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Expansion Or Contraction? How Will Putin's War in Ukraine Impact His Outreach To Africa?

Sep 30, 2022

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By Todd Prince May 24, 2022

When Russian President Vladimir Putin enticed more than 40 African leaders to travel to the Black Sea resort of Sochi for a summit in 2019, it demonstrated that Moscow was once again a major player on the continent.

After being shunned by the West five years earlier for annexing Ukraine's Crimean Peninsula and instigating a conflict in its eastern regions, Putin began ramping up Russia's engagement with Africa, tapping historical ties dating back to the Soviet era.

For Putin it has been a success, analysts said, enabling him to project Russia as a great power, undermine the West's international order, and dispel the notion that he is politically isolated.

"Africa was of particular interest because he saw a superpower vacuum there," Sean McFate, a senior fellow at the Atlantic Council who worked as a private military contractor in Africa, said. The United States didn't have much interest in the continent, while China was focused on infrastructure and energy projects that are part of its Belt and Road Initiative (BRI), McFate added.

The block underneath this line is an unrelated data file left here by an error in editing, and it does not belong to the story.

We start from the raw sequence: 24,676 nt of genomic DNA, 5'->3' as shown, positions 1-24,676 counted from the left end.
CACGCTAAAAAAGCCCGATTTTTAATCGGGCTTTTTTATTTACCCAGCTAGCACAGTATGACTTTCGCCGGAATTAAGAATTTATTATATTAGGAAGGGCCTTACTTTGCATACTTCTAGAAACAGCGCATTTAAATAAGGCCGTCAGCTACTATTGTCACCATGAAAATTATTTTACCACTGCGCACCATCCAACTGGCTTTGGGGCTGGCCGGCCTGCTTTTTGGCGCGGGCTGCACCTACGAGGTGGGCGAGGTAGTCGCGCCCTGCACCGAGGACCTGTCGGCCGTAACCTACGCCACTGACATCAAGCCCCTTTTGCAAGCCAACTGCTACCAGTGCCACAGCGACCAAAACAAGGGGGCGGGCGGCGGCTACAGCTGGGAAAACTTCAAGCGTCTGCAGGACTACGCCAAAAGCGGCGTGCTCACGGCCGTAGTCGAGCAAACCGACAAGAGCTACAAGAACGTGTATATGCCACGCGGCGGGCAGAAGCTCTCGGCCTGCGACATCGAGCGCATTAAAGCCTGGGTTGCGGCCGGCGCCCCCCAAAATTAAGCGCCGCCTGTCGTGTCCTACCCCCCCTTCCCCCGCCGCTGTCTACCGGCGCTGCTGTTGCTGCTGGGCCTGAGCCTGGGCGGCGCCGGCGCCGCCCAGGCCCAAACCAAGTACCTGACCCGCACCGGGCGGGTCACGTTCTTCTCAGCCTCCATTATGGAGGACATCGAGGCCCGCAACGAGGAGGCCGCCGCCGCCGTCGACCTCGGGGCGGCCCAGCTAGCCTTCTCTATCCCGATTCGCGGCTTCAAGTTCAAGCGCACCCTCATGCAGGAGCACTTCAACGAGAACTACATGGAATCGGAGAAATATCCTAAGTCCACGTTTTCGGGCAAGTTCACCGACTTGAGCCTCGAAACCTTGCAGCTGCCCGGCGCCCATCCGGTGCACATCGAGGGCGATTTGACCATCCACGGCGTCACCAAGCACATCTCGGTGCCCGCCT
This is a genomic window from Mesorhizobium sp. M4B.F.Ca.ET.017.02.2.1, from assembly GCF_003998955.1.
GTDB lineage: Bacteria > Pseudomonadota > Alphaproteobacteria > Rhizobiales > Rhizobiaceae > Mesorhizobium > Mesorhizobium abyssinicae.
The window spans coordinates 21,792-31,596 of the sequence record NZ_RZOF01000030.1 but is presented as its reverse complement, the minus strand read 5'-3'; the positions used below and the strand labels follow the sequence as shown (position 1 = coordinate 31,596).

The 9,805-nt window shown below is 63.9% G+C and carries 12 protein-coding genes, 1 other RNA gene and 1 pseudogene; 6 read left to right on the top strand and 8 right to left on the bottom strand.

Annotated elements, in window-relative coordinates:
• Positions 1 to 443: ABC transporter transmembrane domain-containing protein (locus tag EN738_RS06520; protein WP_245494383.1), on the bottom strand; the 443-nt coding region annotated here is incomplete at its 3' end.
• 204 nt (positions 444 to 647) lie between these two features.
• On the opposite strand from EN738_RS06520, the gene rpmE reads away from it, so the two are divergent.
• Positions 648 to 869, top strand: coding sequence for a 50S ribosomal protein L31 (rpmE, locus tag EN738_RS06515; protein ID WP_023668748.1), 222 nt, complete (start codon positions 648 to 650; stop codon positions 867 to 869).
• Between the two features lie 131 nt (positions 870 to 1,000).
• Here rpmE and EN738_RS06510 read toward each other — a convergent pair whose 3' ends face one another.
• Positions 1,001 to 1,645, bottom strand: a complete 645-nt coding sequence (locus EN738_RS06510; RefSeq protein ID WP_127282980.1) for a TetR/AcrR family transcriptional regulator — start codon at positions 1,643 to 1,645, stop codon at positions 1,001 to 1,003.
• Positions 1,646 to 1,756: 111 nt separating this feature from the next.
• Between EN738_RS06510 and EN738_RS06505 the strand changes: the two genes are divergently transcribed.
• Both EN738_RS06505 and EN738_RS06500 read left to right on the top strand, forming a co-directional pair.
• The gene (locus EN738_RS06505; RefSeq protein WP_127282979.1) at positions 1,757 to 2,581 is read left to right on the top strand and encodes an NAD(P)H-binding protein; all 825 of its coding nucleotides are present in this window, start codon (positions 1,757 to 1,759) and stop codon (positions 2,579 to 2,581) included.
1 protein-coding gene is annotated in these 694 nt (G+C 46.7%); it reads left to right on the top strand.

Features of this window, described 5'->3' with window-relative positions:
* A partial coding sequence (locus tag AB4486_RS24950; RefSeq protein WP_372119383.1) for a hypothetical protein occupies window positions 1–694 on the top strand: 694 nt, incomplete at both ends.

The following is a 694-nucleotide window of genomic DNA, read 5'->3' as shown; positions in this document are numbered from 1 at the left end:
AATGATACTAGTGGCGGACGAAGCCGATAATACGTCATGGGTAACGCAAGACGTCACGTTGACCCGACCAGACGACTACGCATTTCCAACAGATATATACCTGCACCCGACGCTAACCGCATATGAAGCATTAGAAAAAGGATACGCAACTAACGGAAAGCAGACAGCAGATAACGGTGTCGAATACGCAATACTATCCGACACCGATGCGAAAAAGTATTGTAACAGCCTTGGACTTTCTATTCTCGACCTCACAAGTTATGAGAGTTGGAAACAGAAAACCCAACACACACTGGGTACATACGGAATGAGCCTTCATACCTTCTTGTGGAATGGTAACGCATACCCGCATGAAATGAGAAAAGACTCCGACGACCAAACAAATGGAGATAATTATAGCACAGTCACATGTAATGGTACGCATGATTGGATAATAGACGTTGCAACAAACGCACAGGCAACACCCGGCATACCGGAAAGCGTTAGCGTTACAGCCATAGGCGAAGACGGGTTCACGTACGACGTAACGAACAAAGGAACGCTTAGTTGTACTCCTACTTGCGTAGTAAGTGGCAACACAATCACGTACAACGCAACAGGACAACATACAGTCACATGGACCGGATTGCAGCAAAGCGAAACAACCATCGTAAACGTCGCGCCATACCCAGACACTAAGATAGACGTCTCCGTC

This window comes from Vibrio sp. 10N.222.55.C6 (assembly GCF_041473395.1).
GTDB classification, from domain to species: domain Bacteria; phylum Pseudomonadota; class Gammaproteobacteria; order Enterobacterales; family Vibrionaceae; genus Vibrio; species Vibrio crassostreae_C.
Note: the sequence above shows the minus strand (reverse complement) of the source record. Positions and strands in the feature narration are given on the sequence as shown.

"It was fertile ground to create alliances, and even dependencies, on Moscow," he said.

A case in point is the Central African Republic. President Faustin-Archange Touadéra turned to Russia in 2018 for help combating rebel groups because he said he felt abandoned by the international community, McFate noted.

Russian private military contractors (PMCs) are currently deployed in the C.A.R.

In recent years, Putin has boosted arms sales, engaged in more energy and mining projects in Africa, and, perhaps more importantly, embedded Kremlin-connected private military contractors (PMCs) in several nations to help prop up leaders.

But now Russia's drawn-out invasion of Ukraine is having repercussions far beyond Eastern Europe and could undermine the Kremlin's progress in Africa.

Russia's war is already creating a food crisis on the continent, while unprecedented Western sanctions and battlefield setbacks are throwing into question Russia's ability to deliver on arms and investment commitments and to supply African leaders with PMCs.

Several Russian energy and mining deals on the continent are already under a cloud while the Kremlin has reportedly been forced to redeploy some mercenaries from Africa to Ukraine.

The war may also revive Western interest in Africa, particularly the energy-rich nations that could help the European Union wean itself off Russian oil and gas. U.S. President Joe Biden plans to host a summit with African leaders later this year.

How Russia's role in Africa will evolve in the coming years will depend in large part on how the war ends and which narrative -- the West's or the Kremlin's -- prevails on the continent, analysts said.

Jideofor Adibe, a professor of international relations and political science at Nasarawa State University in Nigeria, told RFE/RL that Moscow could turn inward to focus on domestic issues as it did following the Soviet Union's collapse in 1991 if it is perceived as having lost the war in Ukraine and is weakened.